The point which I tried to emphasize a few times, but generally ignored by my interlocutors, is that people as individuals, and communities, make rational decisions in a world of constrained choices. Quite often, and especially today, language change does not occur from on high (in fact, the top-down imposition of standard national languages on the masses is more a recent feature of post-Enlightenment nationalism; Latin spread in the Roman Empire over centuries among the western peasantry). Most Africans who adhere non-world religions are shifting to Islam or Christianity. There is little explicit coercion in this (though a fair amount of social pressure from elites who find Vodun and other native traditions backward). The moral panic that many Westerners have over the extinction of small-scale societies is not shared by many members of those small-scale societies, who wish to opt-out, often for material reasons. And by material, I’m not talking McMansions, I’m talking having income above subsistence. The level of wealth of a Chinese factory worker, not that of an academic adjunct.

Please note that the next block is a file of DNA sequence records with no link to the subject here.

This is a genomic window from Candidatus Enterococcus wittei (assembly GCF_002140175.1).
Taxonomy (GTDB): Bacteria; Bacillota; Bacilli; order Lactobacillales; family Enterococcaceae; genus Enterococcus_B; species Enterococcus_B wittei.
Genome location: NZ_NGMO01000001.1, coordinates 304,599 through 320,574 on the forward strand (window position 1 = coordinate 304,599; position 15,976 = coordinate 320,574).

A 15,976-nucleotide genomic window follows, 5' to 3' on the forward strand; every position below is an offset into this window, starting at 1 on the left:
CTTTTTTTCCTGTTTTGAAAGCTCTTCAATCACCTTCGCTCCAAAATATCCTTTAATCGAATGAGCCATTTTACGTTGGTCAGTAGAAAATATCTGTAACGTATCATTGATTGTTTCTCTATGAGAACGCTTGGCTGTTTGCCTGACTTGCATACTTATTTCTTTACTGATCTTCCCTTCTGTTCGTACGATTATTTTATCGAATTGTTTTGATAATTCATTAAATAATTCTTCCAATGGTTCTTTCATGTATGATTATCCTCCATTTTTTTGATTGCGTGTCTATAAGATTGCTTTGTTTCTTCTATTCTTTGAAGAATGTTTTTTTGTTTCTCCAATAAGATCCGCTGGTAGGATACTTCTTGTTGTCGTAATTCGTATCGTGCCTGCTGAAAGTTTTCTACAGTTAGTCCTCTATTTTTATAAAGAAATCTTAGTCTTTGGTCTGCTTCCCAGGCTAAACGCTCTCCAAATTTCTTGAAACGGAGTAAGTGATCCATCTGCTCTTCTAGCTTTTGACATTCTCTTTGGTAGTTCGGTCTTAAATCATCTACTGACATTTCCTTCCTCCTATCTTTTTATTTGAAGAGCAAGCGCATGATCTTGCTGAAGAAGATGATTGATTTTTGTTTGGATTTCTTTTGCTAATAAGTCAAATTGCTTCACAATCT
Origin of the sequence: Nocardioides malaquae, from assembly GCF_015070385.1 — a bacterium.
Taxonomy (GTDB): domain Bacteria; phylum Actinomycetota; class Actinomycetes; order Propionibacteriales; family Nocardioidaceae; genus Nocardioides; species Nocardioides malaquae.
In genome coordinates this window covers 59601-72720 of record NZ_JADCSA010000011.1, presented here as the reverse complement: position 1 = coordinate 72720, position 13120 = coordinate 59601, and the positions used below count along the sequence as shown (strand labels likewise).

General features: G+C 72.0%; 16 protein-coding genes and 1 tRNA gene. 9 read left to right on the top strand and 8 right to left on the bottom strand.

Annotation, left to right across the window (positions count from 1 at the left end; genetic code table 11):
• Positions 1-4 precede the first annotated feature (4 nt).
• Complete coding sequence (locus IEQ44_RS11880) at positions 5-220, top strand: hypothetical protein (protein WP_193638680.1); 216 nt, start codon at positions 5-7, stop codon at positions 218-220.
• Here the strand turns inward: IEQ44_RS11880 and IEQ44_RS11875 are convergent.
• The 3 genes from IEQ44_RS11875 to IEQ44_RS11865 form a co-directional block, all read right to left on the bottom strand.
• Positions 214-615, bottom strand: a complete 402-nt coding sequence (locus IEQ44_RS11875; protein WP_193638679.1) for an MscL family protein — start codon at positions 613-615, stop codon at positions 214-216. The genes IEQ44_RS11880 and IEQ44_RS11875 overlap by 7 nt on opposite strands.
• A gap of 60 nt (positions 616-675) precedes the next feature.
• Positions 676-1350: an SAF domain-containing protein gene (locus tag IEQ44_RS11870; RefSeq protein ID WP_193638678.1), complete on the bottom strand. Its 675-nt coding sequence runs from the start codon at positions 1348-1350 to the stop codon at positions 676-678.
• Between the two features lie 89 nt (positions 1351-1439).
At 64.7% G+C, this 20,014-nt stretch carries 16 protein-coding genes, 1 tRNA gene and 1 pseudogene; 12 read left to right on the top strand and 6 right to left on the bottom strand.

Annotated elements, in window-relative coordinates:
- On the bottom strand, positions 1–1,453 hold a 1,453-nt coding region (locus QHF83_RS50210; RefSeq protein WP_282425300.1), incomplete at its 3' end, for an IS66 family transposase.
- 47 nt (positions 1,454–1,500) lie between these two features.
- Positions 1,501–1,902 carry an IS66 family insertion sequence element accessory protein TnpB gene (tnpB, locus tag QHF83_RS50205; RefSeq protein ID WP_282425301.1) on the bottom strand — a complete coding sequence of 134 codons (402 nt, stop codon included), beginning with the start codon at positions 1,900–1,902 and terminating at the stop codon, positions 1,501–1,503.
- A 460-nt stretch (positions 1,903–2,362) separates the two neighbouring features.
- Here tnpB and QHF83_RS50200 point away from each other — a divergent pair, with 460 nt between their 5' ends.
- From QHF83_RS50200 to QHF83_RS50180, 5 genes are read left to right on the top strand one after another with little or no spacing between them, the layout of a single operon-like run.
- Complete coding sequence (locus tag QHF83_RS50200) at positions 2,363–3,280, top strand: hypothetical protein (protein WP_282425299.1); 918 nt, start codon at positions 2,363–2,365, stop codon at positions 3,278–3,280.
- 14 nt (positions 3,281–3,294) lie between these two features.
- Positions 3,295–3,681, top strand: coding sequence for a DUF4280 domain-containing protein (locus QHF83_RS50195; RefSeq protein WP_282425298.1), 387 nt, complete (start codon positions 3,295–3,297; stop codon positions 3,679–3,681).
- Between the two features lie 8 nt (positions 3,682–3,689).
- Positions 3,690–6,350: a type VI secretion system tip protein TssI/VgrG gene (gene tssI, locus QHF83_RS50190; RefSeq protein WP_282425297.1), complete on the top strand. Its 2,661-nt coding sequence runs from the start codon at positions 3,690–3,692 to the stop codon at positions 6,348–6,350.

As for my critics, note that I don’t really engage them directly, because the theoretical frameworks we use are so distinct. They misunderstand me, and I misunderstand them (honestly, I have no idea what they’re saying most of the time in the broad sense, aside from the fact that they’re offended). I have as much respect for most American cultural anthropology as I do for Talmudic scholarship; I’m sure they’re bright individuals, but they aren’t doing anything which I think relates to a world outside of the minds of the practitioners.* Contrast that with Jared Diamond, who I think is positively wrong in many of his models (not to mention recent ethical controversies which have erupted), but, who I can understand in terms of what he is saying. Being wrong, and asserting things which turn out false, are essential in the process of building a better model of the world. Extreme projects in cultural relativism, and fixation on semantics, tells us more about the psychology of WEIRD people than anything else.